In Zambia, on 30 October, hundreds of people marched to launch a new campaign calling on African governments to make viral load tests routinely available to all citizens living with HIV.
In Zambia, on 30 October, hundreds of people marched as part of a new campaign calling on African governments to make viral load tests routinely available to all citizens living with HIV.
The campaign Be Healthy – Know your viral load was launched in Lusaka, and people living with HIV, treatment advocates and representatives from the participating countries* took part in a march which was flagged off by George Nyendwa, Mayor of Lusaka.
The campaign is being coordinated by the International Treatment Preparedness Coalition (ITPC), the AIDS and Rights Alliance for Southern Africa (ARASA) and 11 national partners from Botswana, Cameroon, Ivory Coast, Kenya, Malawi, Morocco, Swaziland, Tanzania, Uganda and Zimbabwe.
Countries must adopt WHO guidelines
The World Health Organization (WHO) strongly recommends routine viral load testing as an essential part of effective HIV treatment. But only three countries (Egypt, Botswana and Kenya) involved in the campaign have adopted the WHO guidelines.
The campaigners delivered a petition to the Zambian government, represented by Professor Nkandu Luo, gender and development minister, and regional development agencies. This called on governments to adopt the WHO guidelines and invest in implementing them, both at a strategic and local level.
Professor Luo said that the days are gone when tackling HIV was a lone fight but the scenario has changed because of the many new faces joining hands in this fight. She said: “Turning a blind eye to it is postponing the problem and, as such, people living with HIV will not be left behind. The more people living with HIV know the importance of routine viral load testing, the more it can be demanded.”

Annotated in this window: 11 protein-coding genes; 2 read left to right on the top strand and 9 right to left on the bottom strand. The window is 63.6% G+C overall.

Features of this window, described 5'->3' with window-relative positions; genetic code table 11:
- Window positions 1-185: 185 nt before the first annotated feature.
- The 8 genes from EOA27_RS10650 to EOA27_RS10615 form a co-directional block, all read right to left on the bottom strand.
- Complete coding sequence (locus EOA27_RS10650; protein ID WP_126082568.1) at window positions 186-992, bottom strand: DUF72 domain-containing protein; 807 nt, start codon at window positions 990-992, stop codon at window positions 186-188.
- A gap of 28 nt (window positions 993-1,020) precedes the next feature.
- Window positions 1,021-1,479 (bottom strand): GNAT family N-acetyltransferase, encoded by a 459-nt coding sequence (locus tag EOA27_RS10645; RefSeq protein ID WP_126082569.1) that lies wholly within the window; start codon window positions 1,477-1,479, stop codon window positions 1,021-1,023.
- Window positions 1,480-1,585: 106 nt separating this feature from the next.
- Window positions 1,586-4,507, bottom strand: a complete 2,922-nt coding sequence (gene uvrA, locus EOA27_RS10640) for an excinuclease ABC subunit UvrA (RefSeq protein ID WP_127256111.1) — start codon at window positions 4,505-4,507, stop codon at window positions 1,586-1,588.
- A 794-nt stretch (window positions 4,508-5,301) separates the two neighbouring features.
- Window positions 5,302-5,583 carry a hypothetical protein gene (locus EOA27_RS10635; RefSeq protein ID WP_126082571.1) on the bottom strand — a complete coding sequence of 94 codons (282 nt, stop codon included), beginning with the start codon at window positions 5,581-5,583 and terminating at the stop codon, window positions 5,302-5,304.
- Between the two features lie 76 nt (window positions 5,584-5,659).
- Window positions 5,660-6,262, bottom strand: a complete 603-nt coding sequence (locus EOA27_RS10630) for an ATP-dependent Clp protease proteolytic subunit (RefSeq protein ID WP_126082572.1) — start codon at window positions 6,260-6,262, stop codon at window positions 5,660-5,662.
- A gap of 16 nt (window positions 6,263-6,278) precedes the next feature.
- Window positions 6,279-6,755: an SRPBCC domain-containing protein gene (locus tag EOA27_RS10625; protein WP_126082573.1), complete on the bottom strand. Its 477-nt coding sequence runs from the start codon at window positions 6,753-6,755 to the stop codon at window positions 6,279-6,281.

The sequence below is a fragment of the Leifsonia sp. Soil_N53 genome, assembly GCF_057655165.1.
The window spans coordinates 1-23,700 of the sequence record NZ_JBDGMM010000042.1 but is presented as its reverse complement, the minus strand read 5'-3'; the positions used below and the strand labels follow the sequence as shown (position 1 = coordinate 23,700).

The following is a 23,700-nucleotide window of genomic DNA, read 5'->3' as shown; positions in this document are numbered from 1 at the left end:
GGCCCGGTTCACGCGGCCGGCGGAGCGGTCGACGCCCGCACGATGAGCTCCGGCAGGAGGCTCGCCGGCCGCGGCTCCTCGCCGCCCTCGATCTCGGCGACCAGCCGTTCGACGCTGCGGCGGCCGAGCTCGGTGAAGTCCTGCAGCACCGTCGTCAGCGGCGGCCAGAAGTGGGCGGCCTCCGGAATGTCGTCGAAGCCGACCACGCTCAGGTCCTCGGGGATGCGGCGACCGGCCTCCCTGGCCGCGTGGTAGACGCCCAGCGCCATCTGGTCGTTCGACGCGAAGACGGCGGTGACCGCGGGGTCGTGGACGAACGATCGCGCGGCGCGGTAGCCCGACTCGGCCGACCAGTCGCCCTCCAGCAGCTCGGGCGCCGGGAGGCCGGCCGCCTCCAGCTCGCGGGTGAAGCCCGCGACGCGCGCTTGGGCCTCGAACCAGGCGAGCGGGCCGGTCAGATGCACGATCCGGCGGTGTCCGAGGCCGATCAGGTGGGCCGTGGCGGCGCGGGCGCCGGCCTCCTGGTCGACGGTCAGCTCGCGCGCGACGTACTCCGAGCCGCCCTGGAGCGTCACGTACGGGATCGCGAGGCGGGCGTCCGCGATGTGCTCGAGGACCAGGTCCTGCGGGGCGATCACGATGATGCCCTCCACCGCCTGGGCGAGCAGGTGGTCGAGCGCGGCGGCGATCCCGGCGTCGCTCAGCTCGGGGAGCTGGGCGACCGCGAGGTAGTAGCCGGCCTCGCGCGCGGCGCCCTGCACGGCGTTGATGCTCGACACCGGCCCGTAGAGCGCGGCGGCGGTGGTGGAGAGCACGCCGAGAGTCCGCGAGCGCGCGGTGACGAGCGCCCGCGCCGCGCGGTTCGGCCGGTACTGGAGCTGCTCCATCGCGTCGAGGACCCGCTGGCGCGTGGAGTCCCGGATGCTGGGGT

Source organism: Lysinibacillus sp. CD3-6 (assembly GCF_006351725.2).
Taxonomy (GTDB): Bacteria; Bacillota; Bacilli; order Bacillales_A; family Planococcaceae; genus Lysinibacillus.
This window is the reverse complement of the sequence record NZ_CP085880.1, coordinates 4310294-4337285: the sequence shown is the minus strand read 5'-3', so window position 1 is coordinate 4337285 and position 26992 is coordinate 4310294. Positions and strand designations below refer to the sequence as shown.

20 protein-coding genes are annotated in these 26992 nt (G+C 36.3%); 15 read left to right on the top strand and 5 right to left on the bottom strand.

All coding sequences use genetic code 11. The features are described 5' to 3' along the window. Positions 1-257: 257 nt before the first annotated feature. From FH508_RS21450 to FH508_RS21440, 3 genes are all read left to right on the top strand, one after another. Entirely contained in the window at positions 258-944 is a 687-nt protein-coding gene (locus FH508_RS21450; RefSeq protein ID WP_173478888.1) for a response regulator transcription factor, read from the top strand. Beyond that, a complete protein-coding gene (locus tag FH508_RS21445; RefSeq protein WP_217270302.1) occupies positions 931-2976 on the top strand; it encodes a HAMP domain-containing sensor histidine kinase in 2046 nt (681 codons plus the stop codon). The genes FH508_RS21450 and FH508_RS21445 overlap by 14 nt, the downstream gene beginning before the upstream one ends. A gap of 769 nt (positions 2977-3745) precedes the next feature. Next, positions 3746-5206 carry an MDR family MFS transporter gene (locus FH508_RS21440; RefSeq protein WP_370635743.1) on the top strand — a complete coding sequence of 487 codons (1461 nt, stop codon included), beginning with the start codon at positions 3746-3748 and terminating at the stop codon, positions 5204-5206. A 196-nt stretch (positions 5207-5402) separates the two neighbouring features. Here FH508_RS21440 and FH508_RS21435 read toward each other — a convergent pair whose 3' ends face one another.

Challenges in Zambian health sector
Felix Mwanza, treatment advocacy and literacy campaign executive director, bemoaned the many challenges facing the health sector in Zambia. He said there was a huge turnover for specimen waiting, structural obstacles and limited resources to purchase specialist machinery for viral load testing.
In Zambia, there are 720,000 people living with HIV currently on treatment leaving a gap of 600,000. “Zambia is facing competing priorities in the area of viral load accessibility,” said Mwanza. The cost of viral load testing in Zambia is about US$50 and is unaffordable to the majority of people living with HIV.
Dr Bactrin Kilingo, of ITPC Kenya, said: “We need to engage the manufacturers of diagnostic equipment and reagents to bring down their prices to affordable levels.”
The President’s Emergency Fund for AIDS Relief (PEPFAR) stated that implementing the guidelines and viral load monitoring was key in ensuring that Zambia achieves the universal access to quality treatment. PEPFAR fully supports UNAIDS’ 90 90 90 targets and has invested in viral load machines in Lusaka and Ndola.
*Participating countries include: Botswana, Cameroon, Ivory Coast, Kenya, Malawi, Morocco, Swaziland, Tanzania, Uganda and Zimbabwe
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